Tree of Life to Remember AIDs Victims


Mayor of Gloucester, Councillor Kate Haigh will mark LGBT+ History Month by joining with Pride in Gloucestershire to plant a tree in memory of those who have died from AIDs.


It is intended that the tree will become a place to visit and remember those who died from the disease and will be a focus of Pride Day and World AIDs Day in December.

Councillor Haigh will plant the tree on Friday, 19 February with a representative from Pride in Gloucestershire, which is one of the Mayor’s chosen charities.  They have chosen a Prunus virginiana which has red berries and leaves to symbolise the red ribbons worn for World AIDs Day.

February is LGBT+ History Month which focuses on the celebration and recognition of LGBTQ+ people and culture.

February 19 is also the screening of the last episode of It’s A Sin on Channel 4 which follows the lives of a group of young men at the start of the HIV/AIDS pandemic.

Testing for HIV is quick and easy, all it takes is a finger-prick test. People can live with HIV for a long time without any symptoms, testing is the only way to know someone’s HIV status.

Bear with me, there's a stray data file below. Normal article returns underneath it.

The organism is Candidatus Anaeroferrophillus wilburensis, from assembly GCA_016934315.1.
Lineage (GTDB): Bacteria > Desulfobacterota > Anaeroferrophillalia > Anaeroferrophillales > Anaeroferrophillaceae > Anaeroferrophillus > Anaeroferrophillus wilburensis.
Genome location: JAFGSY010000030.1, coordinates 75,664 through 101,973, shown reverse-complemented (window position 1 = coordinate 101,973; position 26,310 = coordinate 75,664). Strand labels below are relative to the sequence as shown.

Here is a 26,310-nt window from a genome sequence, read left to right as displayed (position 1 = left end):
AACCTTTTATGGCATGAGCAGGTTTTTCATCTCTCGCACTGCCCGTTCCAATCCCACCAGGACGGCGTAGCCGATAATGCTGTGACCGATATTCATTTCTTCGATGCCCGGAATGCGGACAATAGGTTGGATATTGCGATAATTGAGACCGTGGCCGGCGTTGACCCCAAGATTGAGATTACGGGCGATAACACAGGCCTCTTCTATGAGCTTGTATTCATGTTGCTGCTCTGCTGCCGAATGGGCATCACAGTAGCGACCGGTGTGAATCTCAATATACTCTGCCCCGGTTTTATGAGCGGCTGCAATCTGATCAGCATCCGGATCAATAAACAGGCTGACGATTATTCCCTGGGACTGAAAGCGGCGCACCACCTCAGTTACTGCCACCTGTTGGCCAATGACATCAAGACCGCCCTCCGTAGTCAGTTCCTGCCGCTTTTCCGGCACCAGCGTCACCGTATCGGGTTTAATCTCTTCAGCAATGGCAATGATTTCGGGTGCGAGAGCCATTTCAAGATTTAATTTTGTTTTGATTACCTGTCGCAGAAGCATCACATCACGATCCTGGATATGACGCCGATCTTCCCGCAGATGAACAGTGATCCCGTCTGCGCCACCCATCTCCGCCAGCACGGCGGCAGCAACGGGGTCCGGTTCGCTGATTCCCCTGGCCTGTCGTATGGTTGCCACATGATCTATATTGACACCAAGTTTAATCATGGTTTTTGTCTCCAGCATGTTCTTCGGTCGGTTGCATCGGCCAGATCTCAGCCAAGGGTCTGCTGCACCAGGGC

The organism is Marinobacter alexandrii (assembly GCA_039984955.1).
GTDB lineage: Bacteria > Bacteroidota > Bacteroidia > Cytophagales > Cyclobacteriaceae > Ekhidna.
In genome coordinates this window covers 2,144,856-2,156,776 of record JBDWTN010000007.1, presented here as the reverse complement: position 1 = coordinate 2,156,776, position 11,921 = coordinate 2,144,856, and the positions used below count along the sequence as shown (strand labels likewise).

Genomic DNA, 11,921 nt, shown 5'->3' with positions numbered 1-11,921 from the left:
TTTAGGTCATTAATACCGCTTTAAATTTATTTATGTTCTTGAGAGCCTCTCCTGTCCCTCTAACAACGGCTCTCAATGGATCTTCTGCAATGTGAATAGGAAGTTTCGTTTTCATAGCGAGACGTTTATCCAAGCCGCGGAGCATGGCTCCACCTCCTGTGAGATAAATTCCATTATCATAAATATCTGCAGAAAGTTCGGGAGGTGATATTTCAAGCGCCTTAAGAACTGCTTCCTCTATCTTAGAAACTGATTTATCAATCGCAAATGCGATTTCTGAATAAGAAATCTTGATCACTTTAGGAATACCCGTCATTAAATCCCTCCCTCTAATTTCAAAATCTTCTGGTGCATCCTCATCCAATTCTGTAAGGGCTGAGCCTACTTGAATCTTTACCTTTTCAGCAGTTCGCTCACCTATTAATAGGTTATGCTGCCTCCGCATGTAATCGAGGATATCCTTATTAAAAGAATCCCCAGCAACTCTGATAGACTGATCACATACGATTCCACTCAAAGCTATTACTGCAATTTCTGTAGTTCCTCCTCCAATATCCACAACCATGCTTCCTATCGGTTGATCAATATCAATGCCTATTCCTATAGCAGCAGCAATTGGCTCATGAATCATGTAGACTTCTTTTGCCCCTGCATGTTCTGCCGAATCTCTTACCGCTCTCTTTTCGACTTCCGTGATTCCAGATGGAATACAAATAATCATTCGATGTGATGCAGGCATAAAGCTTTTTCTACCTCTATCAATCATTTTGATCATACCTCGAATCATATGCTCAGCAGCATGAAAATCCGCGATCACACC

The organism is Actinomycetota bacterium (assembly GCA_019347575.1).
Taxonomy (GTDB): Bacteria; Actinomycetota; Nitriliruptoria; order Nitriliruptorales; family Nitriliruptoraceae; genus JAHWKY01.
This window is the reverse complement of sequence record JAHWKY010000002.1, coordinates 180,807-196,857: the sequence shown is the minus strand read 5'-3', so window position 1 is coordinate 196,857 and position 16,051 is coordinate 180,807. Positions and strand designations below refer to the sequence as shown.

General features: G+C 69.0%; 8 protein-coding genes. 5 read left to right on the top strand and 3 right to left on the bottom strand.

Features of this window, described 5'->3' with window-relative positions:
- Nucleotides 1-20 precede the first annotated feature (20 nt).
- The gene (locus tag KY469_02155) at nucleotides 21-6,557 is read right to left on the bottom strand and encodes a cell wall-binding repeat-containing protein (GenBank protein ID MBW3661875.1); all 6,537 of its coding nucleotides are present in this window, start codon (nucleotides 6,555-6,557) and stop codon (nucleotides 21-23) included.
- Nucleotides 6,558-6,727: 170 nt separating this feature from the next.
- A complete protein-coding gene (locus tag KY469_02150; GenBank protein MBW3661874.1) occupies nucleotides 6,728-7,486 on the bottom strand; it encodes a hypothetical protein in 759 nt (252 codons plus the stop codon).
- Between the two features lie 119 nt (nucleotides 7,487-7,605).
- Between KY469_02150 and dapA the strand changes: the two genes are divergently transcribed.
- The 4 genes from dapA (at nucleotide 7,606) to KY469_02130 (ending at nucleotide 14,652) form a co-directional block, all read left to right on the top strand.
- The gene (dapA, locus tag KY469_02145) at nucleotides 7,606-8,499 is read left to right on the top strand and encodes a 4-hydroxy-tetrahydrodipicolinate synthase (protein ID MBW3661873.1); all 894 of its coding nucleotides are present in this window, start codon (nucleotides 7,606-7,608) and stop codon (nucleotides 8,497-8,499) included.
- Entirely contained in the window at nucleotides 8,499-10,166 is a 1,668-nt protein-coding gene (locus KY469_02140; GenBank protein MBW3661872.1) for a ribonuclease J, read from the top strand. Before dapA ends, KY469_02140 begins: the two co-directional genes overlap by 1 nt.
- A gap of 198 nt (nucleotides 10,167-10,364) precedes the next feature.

If a person has HIV, finding out means they can start treatment, stay healthy and avoid passing the virus onto anyone else and testing for HIV is still possible despite COVID-19 restrictions.

HIV postal and self-test kits are safe and confidential, and anyone diagnosed with HIV can access free treatment and support.

Mayor of Gloucester, Councillor Haigh, said: “The AIDs epidemic saw an appalling loss of life, with many lives cut devastatingly short because of it. Today, thanks to scientific progress HIV is no longer a death sentence and with the right treatment is not transmissible. We still need to raise awareness of the importance of practising good sexual health for everyone and you can get a test easily and quickly at home.”

JayJay Potter-Peachey, Chairperson of Pride in Gloucestershire, said: “It is wonderful to see such support from the Mayor for the LGBQT+ community here in Gloucester. The Tree of Life is an important symbol not only rendering those we have lost within the community to HIV/AIDS but also a chance to celebrate those who have survived and are still with us now. It is also a chance for the entire community to reflect.”

“The Tree of Life will become not only a focal point for our Pride events but also a focal point for World AIDs Day on 1 December each year. where we will encourage people to tie a red ribbon to the tree to remember those who we have lost.”

To order a HIV self-test kit contact the Eddystone Trust via or via the specialist sexual health service

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